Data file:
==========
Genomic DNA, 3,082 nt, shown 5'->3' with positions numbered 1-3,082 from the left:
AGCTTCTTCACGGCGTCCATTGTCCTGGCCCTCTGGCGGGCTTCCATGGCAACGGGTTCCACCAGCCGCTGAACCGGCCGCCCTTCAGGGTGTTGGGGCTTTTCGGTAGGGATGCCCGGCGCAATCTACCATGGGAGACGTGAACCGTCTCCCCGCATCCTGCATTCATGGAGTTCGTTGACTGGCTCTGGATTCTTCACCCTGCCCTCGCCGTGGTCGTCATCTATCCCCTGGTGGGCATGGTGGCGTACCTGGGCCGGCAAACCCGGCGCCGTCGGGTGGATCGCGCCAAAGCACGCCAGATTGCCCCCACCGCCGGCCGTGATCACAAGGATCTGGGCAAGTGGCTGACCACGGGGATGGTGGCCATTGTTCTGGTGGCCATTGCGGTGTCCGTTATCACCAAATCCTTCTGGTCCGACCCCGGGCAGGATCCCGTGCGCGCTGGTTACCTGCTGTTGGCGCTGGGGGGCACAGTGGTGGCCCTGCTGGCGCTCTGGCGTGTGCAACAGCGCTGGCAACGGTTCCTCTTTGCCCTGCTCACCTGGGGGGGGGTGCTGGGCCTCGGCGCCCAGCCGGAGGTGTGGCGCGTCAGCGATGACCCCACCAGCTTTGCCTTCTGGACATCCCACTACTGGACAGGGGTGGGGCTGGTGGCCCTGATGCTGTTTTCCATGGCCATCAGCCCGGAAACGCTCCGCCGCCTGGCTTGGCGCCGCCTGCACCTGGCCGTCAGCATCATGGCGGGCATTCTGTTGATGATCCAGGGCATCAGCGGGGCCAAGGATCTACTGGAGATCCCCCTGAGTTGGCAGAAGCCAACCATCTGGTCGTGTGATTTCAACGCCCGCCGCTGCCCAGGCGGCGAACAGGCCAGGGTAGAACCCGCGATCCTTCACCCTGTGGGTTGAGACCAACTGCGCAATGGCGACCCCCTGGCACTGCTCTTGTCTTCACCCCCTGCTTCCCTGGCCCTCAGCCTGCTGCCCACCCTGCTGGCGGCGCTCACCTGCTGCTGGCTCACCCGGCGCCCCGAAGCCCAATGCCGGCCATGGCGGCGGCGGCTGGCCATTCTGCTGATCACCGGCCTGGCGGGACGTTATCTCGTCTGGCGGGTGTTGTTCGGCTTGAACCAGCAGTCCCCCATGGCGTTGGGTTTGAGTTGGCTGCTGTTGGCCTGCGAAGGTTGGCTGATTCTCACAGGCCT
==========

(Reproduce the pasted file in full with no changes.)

Genomic DNA, 3,082 nt, shown 5'->3' with positions numbered 1-3,082 from the left:
AGCTTCTTCACGGCGTCCATTGTCCTGGCCCTCTGGCGGGCTTCCATGGCAACGGGTTCCACCAGCCGCTGAACCGGCCGCCCTTCAGGGTGTTGGGGCTTTTCGGTAGGGATGCCCGGCGCAATCTACCATGGGAGACGTGAACCGTCTCCCCGCATCCTGCATTCATGGAGTTCGTTGACTGGCTCTGGATTCTTCACCCTGCCCTCGCCGTGGTCGTCATCTATCCCCTGGTGGGCATGGTGGCGTACCTGGGCCGGCAAACCCGGCGCCGTCGGGTGGATCGCGCCAAAGCACGCCAGATTGCCCCCACCGCCGGCCGTGATCACAAGGATCTGGGCAAGTGGCTGACCACGGGGATGGTGGCCATTGTTCTGGTGGCCATTGCGGTGTCCGTTATCACCAAATCCTTCTGGTCCGACCCCGGGCAGGATCCCGTGCGCGCTGGTTACCTGCTGTTGGCGCTGGGGGGCACAGTGGTGGCCCTGCTGGCGCTCTGGCGTGTGCAACAGCGCTGGCAACGGTTCCTCTTTGCCCTGCTCACCTGGGGGGGGGTGCTGGGCCTCGGCGCCCAGCCGGAGGTGTGGCGCGTCAGCGATGACCCCACCAGCTTTGCCTTCTGGACATCCCACTACTGGACAGGGGTGGGGCTGGTGGCCCTGATGCTGTTTTCCATGGCCATCAGCCCGGAAACGCTCCGCCGCCTGGCTTGGCGCCGCCTGCACCTGGCCGTCAGCATCATGGCGGGCATTCTGTTGATGATCCAGGGCATCAGCGGGGCCAAGGATCTACTGGAGATCCCCCTGAGTTGGCAGAAGCCAACCATCTGGTCGTGTGATTTCAACGCCCGCCGCTGCCCAGGCGGCGAACAGGCCAGGGTAGAACCCGCGATCCTTCACCCTGTGGGTTGAGACCAACTGCGCAATGGCGACCCCCTGGCACTGCTCTTGTCTTCACCCCCTGCTTCCCTGGCCCTCAGCCTGCTGCCCACCCTGCTGGCGGCGCTCACCTGCTGCTGGCTCACCCGGCGCCCCGAAGCCCAATGCCGGCCATGGCGGCGGCGGCTGGCCATTCTGCTGATCACCGGCCTGGCGGGACGTTATCTCGTCTGGCGGGTGTTGTTCGGCTTGAACCAGCAGTCCCCCATGGCGTTGGGTTTGAGTTGGCTGCTGTTGGCCTGCGAAGGTTGGCTGATTCTCACAGGCCT